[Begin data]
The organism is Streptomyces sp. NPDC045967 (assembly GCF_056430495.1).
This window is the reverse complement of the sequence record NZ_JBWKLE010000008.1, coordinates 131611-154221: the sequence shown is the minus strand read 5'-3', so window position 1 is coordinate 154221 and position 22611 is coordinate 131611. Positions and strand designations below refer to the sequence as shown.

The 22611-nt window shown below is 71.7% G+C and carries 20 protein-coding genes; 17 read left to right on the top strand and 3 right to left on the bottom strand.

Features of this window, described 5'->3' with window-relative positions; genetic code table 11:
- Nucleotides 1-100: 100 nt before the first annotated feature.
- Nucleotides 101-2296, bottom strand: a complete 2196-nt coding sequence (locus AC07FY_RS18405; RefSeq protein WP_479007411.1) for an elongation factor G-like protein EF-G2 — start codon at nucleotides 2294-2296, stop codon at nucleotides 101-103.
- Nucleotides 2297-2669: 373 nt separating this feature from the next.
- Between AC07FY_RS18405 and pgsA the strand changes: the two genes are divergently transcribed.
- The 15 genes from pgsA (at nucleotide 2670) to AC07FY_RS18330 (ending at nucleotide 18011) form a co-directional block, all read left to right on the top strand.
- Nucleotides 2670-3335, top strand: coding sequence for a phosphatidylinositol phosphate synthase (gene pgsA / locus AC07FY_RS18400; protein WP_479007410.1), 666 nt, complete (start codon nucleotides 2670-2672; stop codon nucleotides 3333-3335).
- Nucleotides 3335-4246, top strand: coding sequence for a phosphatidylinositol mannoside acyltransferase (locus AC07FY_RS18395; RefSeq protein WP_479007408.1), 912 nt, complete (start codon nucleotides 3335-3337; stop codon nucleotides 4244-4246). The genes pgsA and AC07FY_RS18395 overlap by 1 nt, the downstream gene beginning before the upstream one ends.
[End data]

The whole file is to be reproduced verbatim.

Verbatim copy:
The organism is Streptomyces sp. NPDC045967 (assembly GCF_056430495.1).
This window is the reverse complement of the sequence record NZ_JBWKLE010000008.1, coordinates 131611-154221: the sequence shown is the minus strand read 5'-3', so window position 1 is coordinate 154221 and position 22611 is coordinate 131611. Positions and strand designations below refer to the sequence as shown.

The 22611-nt window shown below is 71.7% G+C and carries 20 protein-coding genes; 17 read left to right on the top strand and 3 right to left on the bottom strand.

Features of this window, described 5'->3' with window-relative positions; genetic code table 11:
- Nucleotides 1-100: 100 nt before the first annotated feature.
- Nucleotides 101-2296, bottom strand: a complete 2196-nt coding sequence (locus AC07FY_RS18405; RefSeq protein WP_479007411.1) for an elongation factor G-like protein EF-G2 — start codon at nucleotides 2294-2296, stop codon at nucleotides 101-103.
- Nucleotides 2297-2669: 373 nt separating this feature from the next.
- Between AC07FY_RS18405 and pgsA the strand changes: the two genes are divergently transcribed.
- The 15 genes from pgsA (at nucleotide 2670) to AC07FY_RS18330 (ending at nucleotide 18011) form a co-directional block, all read left to right on the top strand.
- Nucleotides 2670-3335, top strand: coding sequence for a phosphatidylinositol phosphate synthase (gene pgsA / locus AC07FY_RS18400; protein WP_479007410.1), 666 nt, complete (start codon nucleotides 2670-2672; stop codon nucleotides 3333-3335).
- Nucleotides 3335-4246, top strand: coding sequence for a phosphatidylinositol mannoside acyltransferase (locus AC07FY_RS18395; RefSeq protein WP_479007408.1), 912 nt, complete (start codon nucleotides 3335-3337; stop codon nucleotides 4244-4246). The genes pgsA and AC07FY_RS18395 overlap by 1 nt, the downstream gene beginning before the upstream one ends.